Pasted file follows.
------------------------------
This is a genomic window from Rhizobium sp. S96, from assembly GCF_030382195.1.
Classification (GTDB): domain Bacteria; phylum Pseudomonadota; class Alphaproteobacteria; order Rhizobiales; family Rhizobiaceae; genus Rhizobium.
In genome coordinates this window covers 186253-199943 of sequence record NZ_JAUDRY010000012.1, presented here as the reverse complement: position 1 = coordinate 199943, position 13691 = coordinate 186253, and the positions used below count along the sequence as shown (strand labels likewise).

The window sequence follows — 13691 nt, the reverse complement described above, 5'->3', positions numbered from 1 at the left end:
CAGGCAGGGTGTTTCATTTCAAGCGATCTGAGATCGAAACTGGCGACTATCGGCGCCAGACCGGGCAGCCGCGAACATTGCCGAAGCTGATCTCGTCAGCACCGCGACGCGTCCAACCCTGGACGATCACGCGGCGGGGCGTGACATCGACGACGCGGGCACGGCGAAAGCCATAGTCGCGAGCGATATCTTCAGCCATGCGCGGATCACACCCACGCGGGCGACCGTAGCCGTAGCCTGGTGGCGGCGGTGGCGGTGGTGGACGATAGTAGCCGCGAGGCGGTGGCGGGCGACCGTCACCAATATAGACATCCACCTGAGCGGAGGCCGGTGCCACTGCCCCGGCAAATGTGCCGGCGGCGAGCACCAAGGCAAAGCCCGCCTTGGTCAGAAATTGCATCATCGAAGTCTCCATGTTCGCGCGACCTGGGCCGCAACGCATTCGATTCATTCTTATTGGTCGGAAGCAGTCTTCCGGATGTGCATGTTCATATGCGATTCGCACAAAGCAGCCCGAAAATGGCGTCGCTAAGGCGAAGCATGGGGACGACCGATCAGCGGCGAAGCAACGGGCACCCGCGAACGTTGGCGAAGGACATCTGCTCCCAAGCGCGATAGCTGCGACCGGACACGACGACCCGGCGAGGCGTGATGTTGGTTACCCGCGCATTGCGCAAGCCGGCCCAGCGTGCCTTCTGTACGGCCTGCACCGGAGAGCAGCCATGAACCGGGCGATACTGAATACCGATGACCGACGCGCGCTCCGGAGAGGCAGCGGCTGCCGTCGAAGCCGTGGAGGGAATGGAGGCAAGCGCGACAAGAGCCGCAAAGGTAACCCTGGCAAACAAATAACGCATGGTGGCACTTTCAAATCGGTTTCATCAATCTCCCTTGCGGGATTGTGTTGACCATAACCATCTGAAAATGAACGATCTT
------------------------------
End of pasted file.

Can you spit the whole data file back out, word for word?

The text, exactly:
This is a genomic window from Rhizobium sp. S96, from assembly GCF_030382195.1.
Classification (GTDB): domain Bacteria; phylum Pseudomonadota; class Alphaproteobacteria; order Rhizobiales; family Rhizobiaceae; genus Rhizobium.
In genome coordinates this window covers 186253-199943 of sequence record NZ_JAUDRY010000012.1, presented here as the reverse complement: position 1 = coordinate 199943, position 13691 = coordinate 186253, and the positions used below count along the sequence as shown (strand labels likewise).

The window sequence follows — 13691 nt, the reverse complement described above, 5'->3', positions numbered from 1 at the left end:
CAGGCAGGGTGTTTCATTTCAAGCGATCTGAGATCGAAACTGGCGACTATCGGCGCCAGACCGGGCAGCCGCGAACATTGCCGAAGCTGATCTCGTCAGCACCGCGACGCGTCCAACCCTGGACGATCACGCGGCGGGGCGTGACATCGACGACGCGGGCACGGCGAAAGCCATAGTCGCGAGCGATATCTTCAGCCATGCGCGGATCACACCCACGCGGGCGACCGTAGCCGTAGCCTGGTGGCGGCGGTGGCGGTGGTGGACGATAGTAGCCGCGAGGCGGTGGCGGGCGACCGTCACCAATATAGACATCCACCTGAGCGGAGGCCGGTGCCACTGCCCCGGCAAATGTGCCGGCGGCGAGCACCAAGGCAAAGCCCGCCTTGGTCAGAAATTGCATCATCGAAGTCTCCATGTTCGCGCGACCTGGGCCGCAACGCATTCGATTCATTCTTATTGGTCGGAAGCAGTCTTCCGGATGTGCATGTTCATATGCGATTCGCACAAAGCAGCCCGAAAATGGCGTCGCTAAGGCGAAGCATGGGGACGACCGATCAGCGGCGAAGCAACGGGCACCCGCGAACGTTGGCGAAGGACATCTGCTCCCAAGCGCGATAGCTGCGACCGGACACGACGACCCGGCGAGGCGTGATGTTGGTTACCCGCGCATTGCGCAAGCCGGCCCAGCGTGCCTTCTGTACGGCCTGCACCGGAGAGCAGCCATGAACCGGGCGATACTGAATACCGATGACCGACGCGCGCTCCGGAGAGGCAGCGGCTGCCGTCGAAGCCGTGGAGGGAATGGAGGCAAGCGCGACAAGAGCCGCAAAGGTAACCCTGGCAAACAAATAACGCATGGTGGCACTTTCAAATCGGTTTCATCAATCTCCCTTGCGGGATTGTGTTGACCATAACCATCTGAAAATGAACGATCTT